News that Matters to Educators:
1. Heads Conference reveals confidence in getting back to normal
2. Leaders of a small business in KY just paid $150,000 as a ransom to regain access to their computers and data
3. The U.S. is officially in a recession, and it's expected to be worse than the last one
In our review of global news sources, the School Growth team has identified three articles that have important implications for education leaders.
Heads Conference and Normalcy
At a conference for private school heads last weekend where we served as facilitators, over 90% of the participants expressed confidence about opening on time for 2020-21 and had high hopes for returning to pre-pandemic operating status.
63% said they expect a decline in enrollment and revenue, and all indicated they have already adjusted their budgets downward to account for the impact of the economic recession.
From the dialogue in the sessions and in small group conversations, the commonly expressed objective was to "get back to normal," with the general consensus being, "this too shall pass."
The disruptions of 2020 provide an unusual opportunity for systemic innovation in all aspect of the school--especially to the value proposition and story. School leaders have some challenging decisions ahead, and the current crisis provides substantial cover to make needed improvements.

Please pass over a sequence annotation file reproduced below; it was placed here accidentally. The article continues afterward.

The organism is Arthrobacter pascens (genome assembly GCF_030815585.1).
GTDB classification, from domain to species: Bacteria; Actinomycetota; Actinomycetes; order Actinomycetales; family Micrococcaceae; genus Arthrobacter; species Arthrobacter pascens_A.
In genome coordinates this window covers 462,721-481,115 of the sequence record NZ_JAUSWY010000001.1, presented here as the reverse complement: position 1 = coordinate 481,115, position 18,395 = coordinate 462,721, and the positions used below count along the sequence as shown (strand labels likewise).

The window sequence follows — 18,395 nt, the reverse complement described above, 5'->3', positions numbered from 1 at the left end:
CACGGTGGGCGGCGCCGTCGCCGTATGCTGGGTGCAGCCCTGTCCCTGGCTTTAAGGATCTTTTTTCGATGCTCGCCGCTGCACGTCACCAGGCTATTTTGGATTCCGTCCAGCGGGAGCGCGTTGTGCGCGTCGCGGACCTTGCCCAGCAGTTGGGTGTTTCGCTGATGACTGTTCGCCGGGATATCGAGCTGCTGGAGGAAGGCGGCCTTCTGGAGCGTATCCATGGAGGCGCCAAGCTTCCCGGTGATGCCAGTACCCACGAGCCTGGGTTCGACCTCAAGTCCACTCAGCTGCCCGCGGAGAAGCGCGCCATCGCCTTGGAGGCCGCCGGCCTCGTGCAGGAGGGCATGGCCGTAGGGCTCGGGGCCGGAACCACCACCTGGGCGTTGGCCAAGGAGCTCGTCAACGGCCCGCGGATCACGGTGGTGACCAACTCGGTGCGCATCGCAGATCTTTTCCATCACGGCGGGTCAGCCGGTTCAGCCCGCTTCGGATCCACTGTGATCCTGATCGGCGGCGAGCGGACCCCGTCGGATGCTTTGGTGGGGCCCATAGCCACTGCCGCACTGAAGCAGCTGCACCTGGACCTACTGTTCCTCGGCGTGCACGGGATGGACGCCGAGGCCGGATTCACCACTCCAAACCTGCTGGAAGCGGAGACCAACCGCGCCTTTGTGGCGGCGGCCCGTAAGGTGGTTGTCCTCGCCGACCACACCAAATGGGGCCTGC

Data Ransom Paid
You might assume this only happens to big businesses, but the attacks on the systems of smaller organizations is rampant too. A small business in Kentucky recently paid a $150,000 ransom to regain control of their computers and data.
They only had eight computers but were unable to continue operations without access to their systems. After making the payment through a third party contractor, they were able to again use their PCs and information. (Source: techrepublic.com)
Sometimes it feels like the IT person at your school is overly protective when they insist on security policies, but it's highly likely your school is going to be attacked by nefarious actors from anywhere in the world.
That company in KY didn't go to the authorities because no one wants that kind of news getting out about their vulnerability. This is happening far more often than is publicly known, which means systems and data security should probably be moving up on your radar.
The U.S. is in a Recession and it's BAD
Not surprisingly, it was announced last week that the U.S. (and most of the world) is now officially in a recession that actually began back in March. This was the fastest declaration of a recession that has ever been made--it usually takes a few quarters to figure out what's going on.
Some other forecasts released last week are even more troubling, and will have a direct impact on the education marketplace. As reported on Forbes.com:
"UBS reports that more than triple the number of retailers will close their doors over the next five years than shut during the last recession. That’s upwards of 100,000 retail stores to be shuttered, as the number of U.S. retail stores will decline from 883,000 last year to 782,000 by 2025."
A critical mind-shift has occurred this year as families have drastically reduced purchases of non-essential goods and services because of less discretionary income. They are also making more purchasing decisions using online guidance and services. This makes your school's digital presence (e.g., website, social media, content, etc.) even more critical.
For private schools this recession means those families who ask, "Can I afford your school?" are more likely to choose other options. Those that ask, "How can I not afford your school?" will need even more assurance that your value proposition is worth the investment.
Clarity around your mission, target market, value proposition, and brand narrative will provide an important competitive advantage.